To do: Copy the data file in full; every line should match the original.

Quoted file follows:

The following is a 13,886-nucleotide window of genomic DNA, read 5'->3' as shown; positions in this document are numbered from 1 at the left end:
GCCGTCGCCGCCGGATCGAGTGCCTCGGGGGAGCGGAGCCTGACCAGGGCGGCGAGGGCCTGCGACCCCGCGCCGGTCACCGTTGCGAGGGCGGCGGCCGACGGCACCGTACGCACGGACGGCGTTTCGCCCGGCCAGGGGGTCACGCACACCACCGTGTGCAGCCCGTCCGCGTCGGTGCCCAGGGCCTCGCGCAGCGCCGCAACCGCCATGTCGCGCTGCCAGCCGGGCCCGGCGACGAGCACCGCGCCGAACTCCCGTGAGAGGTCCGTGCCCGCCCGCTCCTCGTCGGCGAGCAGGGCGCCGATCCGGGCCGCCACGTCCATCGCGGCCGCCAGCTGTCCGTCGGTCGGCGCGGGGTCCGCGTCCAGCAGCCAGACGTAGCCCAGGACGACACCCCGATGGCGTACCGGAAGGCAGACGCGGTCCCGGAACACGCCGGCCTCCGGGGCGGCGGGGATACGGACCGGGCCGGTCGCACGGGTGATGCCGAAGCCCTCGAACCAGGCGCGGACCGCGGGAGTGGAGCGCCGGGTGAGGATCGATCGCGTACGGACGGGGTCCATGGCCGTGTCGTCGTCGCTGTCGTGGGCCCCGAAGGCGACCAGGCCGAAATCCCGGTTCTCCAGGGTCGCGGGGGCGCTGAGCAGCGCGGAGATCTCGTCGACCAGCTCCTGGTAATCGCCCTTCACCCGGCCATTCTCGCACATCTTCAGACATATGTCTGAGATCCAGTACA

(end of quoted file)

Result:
The following is a 13,886-nucleotide window of genomic DNA, read 5'->3' as shown; positions in this document are numbered from 1 at the left end:
GCCGTCGCCGCCGGATCGAGTGCCTCGGGGGAGCGGAGCCTGACCAGGGCGGCGAGGGCCTGCGACCCCGCGCCGGTCACCGTTGCGAGGGCGGCGGCCGACGGCACCGTACGCACGGACGGCGTTTCGCCCGGCCAGGGGGTCACGCACACCACCGTGTGCAGCCCGTCCGCGTCGGTGCCCAGGGCCTCGCGCAGCGCCGCAACCGCCATGTCGCGCTGCCAGCCGGGCCCGGCGACGAGCACCGCGCCGAACTCCCGTGAGAGGTCCGTGCCCGCCCGCTCCTCGTCGGCGAGCAGGGCGCCGATCCGGGCCGCCACGTCCATCGCGGCCGCCAGCTGTCCGTCGGTCGGCGCGGGGTCCGCGTCCAGCAGCCAGACGTAGCCCAGGACGACACCCCGATGGCGTACCGGAAGGCAGACGCGGTCCCGGAACACGCCGGCCTCCGGGGCGGCGGGGATACGGACCGGGCCGGTCGCACGGGTGATGCCGAAGCCCTCGAACCAGGCGCGGACCGCGGGAGTGGAGCGCCGGGTGAGGATCGATCGCGTACGGACGGGGTCCATGGCCGTGTCGTCGTCGCTGTCGTGGGCCCCGAAGGCGACCAGGCCGAAATCCCGGTTCTCCAGGGTCGCGGGGGCGCTGAGCAGCGCGGAGATCTCGTCGACCAGCTCCTGGTAATCGCCCTTCACCCGGCCATTCTCGCACATCTTCAGACATATGTCTGAGATCCAGTACA